The federal courts have issued a few substantial environmental law rulings in the previous couple of days.
U.S. Fish and Wildlife Service v. Sierra Club, Inc..
On March 4, 2021, the court held that the deliberative process privilege of this Freedom of Information Act shields from reform in house draft political biological opinions which are both”predecisional” and deliberative. As stated by the court, the opinions, opining on the Endangered Species Act (ESA) effects on aquatic species of a proposed federal rule affecting cooling water intake structures–that had been promulgated in 2019–are exempt from disclosure because they do not signify a”final” agency opinion. Indeed, these ESA-required opinions reflect a preliminary perspective, and the Services didn’t treat them like being the final or last word on the job’s desirability. Even the Sierra Club, invoking the FOIA, hunted many documents generated by the rulemaking proceeding, and obtained tens of thousands of webpages. On the other hand, the Service failed to launch the draft biological opinions which were created in relation to the ESA consultative process.
Significant SCOTUS Environmental Law Examples in April
April 26–Guam v. United States (a CERCLA case)
April 28–PennEast Pipeline Co. v. New Jersey ( a fresh pipeline case with overtones of imminent domain authority)
The U.S. District Court for the District of Columbia — State of New Jersey v. EPA
On March 5, 2021, the DC Circuit decided this case, where New Jersey searched the review of a last act of EPA that revised a Clean Air Act new source review coverage and recordkeeping principle in answer to a previous DC Circuit decision. The court held that New Jersey had standing to prosecute this action, but missing to the merits. The majority concluded that the bureau had participated in reasoned conclusion, consistent with the Administrative Procedure Act. 1 judge dissented, opining that New Jersey didn’t have standing .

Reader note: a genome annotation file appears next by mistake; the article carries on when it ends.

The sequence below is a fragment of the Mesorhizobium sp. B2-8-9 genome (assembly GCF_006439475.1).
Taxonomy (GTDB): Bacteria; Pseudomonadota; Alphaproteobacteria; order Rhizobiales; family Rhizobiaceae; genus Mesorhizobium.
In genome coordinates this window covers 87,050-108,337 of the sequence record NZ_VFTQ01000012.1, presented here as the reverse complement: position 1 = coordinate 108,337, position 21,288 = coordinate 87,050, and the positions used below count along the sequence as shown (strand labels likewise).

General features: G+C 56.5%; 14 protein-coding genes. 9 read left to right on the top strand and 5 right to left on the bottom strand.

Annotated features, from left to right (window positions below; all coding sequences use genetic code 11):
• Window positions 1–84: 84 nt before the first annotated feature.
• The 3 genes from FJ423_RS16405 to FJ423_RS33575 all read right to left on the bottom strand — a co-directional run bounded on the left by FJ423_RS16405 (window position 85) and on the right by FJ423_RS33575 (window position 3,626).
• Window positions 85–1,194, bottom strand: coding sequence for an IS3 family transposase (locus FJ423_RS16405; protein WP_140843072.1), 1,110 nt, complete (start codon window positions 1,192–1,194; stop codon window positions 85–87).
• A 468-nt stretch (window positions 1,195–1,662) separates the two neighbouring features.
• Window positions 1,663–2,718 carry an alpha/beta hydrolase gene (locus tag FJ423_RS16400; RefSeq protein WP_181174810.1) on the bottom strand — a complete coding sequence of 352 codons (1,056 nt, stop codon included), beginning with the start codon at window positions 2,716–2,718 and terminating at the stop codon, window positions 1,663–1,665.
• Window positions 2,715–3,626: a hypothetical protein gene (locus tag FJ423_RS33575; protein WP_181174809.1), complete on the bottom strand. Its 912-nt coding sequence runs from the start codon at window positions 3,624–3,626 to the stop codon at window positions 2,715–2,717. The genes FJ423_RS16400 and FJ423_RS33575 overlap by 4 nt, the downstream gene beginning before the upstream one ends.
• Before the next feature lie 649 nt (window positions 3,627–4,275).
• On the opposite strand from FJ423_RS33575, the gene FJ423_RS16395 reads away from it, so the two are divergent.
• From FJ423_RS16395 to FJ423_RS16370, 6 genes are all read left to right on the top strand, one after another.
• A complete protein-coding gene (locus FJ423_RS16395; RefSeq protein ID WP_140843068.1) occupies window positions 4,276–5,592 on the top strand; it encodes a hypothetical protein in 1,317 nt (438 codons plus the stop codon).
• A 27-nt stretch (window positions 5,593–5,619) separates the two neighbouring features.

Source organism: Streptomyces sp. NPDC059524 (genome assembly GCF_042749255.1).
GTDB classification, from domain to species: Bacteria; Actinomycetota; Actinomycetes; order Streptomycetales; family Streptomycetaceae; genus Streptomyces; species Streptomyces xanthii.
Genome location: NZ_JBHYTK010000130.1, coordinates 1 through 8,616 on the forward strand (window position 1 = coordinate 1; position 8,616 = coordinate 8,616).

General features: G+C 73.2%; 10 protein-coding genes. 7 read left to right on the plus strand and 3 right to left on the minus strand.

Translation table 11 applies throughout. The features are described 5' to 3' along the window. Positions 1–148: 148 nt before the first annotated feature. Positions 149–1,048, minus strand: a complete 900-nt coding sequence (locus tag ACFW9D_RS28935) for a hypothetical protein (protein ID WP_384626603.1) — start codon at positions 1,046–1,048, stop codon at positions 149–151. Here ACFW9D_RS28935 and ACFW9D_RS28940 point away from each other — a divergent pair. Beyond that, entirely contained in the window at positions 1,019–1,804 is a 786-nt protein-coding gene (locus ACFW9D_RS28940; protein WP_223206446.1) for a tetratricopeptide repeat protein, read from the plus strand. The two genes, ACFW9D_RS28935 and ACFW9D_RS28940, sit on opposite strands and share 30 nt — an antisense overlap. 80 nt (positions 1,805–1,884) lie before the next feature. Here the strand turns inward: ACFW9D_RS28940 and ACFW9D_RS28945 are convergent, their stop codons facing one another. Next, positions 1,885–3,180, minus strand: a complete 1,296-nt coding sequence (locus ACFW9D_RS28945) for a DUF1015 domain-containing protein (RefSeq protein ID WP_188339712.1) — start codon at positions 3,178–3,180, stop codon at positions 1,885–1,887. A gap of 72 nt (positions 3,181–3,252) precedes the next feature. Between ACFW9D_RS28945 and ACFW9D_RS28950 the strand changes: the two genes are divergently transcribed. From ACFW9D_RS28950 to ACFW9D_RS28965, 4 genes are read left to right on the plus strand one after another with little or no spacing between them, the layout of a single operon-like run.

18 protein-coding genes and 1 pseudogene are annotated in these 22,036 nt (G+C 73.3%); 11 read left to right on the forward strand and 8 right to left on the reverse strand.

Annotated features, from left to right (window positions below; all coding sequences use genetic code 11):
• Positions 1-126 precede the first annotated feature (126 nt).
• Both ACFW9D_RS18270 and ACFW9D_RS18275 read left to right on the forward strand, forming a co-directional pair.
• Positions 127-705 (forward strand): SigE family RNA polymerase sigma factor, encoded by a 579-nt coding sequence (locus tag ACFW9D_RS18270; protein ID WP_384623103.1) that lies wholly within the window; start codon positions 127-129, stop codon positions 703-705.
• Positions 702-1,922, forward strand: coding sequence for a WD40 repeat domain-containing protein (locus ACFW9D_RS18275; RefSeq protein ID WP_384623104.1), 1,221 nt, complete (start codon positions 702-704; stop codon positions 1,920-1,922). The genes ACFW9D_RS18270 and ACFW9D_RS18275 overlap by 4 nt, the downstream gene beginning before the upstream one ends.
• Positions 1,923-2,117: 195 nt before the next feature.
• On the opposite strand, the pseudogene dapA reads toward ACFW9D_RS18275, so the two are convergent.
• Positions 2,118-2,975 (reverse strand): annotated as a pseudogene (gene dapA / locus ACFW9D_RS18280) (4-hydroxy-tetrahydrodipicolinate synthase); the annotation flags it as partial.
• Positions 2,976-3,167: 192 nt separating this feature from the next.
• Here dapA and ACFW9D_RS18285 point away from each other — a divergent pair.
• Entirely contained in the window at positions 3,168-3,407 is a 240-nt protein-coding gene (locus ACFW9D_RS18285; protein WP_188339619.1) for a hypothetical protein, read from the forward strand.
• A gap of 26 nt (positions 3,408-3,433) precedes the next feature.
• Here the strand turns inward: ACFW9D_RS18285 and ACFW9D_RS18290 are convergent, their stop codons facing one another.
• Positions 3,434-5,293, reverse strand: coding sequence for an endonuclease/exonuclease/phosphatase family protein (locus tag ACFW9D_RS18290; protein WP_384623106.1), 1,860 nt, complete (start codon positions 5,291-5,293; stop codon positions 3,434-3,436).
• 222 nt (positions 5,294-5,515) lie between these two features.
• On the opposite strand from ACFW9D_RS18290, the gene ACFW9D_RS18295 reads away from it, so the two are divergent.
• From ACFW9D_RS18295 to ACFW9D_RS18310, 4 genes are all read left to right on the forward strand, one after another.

The U.S. Court of Appeals for the Fourth Circuit — Mountain Valley Pipeline, LLC v. North Carolina Department of Environmental Quality
About March 11, 2021, the court chose the next natural gas pipeline case. The construction of the pipeline had been accepted by FERC, on condition that the other flaws detected by the Fourth Circuit in four earlier opinions, were adjusted. The state DEQ denied that the pipeline’s program for a Clean Water Act 401 empowerment, along with the pipeline sentenced this adverse decision to the Fourth Circuit. The court largely upheld the state agency’s actions, but remanded the decision to the bureau for additional explanation of its actions.
The U.S. Court of Appeals for the Fifth Circuit — Sierra Club vs. Department of the Interior
About March 10, 2021, the court denied a petition filed by the plaintiffs to review the order of the Department of Interior the ESA wouldn’t be violated by the construction of a natural gas pipeline in South Texas where ocelots, a species protected by the ESA which were proven to be present in this region, albeit rarely. The court held that the Service complied with the duties under the ESA, which adequate steps will be taken to mitigate any adverse effects. The court concluded,”At bottom, the Service believed all that it had to contemplate… except for what it had been specifically permitted to omit.”